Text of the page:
Z-Wave Fibaro RGBW Controller for the control of LED Stripes
Completely integrate a cheap LED Stripe into the home automation? – That would bring along completely new opportunities in SmartHome.
RGBW Controller for the wireless controlling and color switching of LED lights in house and apartment.
I have installed an RGB LED stripe behind our banister in our Maisonette-apartment. At the moment, you can turn it on and off via a switchable socket by Homematic. The colors of the LED Stripe can be varied via IR-remote, so that colors can also be controlled via Logitech Harmony remote. (Staircase lighting – RGB LED Stripes – controlling with Logitech Harmony and Homematic). The whole thing is a pretty comfortable result – but unfortunately not yet really “smart”.
Though, by switching the systems from Homematic to Z-Wave new opportunities are revealed. The manufacturer Fibaro also researched and developed in the field of LED controlling. The result is the Z-Wave based Fibaro RGBW Controller.
By the way, the Initials RGBW represent the basic colors red, green, blue, and white. Thus, next to the conventional RGB-channels, the Fibaro-module also has the white channel, which makes it possible, to switch pastel colors etc. This way an infinite number of possible colorations for the lighting of the house or flat become feasible.
The little unimpressive black block can be registered on a Fibaro Smart Home System – for instance at the Home Center 2 or the Home Center Lite. Afterwards, every LED-light that is connected to one of those systems, can be driven by a Smartphone or Tablet and function as a part of a home automation scene. Nearly every color tone of the LED can be varied through the Smartphone or table app. The programming of color schemes is possible, as well.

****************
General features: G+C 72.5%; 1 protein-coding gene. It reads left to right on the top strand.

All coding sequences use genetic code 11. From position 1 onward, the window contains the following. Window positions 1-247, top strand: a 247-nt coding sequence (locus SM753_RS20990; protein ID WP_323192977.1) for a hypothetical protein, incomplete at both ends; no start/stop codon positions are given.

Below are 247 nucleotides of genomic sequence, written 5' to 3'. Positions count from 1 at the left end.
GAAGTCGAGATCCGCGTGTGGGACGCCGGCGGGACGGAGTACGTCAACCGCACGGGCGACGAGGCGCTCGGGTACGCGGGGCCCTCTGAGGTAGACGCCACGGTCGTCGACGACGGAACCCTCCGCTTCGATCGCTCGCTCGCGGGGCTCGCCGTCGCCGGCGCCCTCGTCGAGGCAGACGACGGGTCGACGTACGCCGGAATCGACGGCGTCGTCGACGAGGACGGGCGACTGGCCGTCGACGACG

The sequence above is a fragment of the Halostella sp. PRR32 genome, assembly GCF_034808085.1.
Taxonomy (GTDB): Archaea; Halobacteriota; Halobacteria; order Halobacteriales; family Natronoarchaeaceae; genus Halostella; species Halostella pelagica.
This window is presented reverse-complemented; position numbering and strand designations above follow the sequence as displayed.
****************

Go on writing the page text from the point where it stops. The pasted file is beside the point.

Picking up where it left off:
Connecting an LED Stripe to a RGBW Controller
For this purpose it is important that the Fibaro RGBW Controller works with 12 resp. 24 Volt. Therefore, it needs a power supply to function. This is already included in the package of the RGB LED light stripe. Furthermore, besides the LED tape, the package of the RGB LED Stripe also contains the control unit with the IR receiver. In the following I want to shortly describe you, how you can replace the IR-control unit with the Fibaro RGBW Controller.
Let us take a look at the inputs resp. outputs of the Fibaro RGBW Controller. At the very left, we can see the input for the 12Volt, as well as the ground connection. Four inputs are following next. To these, you could link up analog temperature-, brightness-, wind-, or pressure sensors, which work in the field of 0-10 Volt, so that home lighting can automatically adapt to the weather resp. to the daytime. Alternatively, you could connect the IR-receiver, which we want to replace with the Fibaro RGBW Controller, to these inputs. Thus, besides the Smartphone App, it would be possible to control the RGB LED Stripe with the infrared remote as well. You can find a wiring diagram to that in this article: Controlling of the LED Stripe via Smartphone with Fibaro RGB or Infrared Controller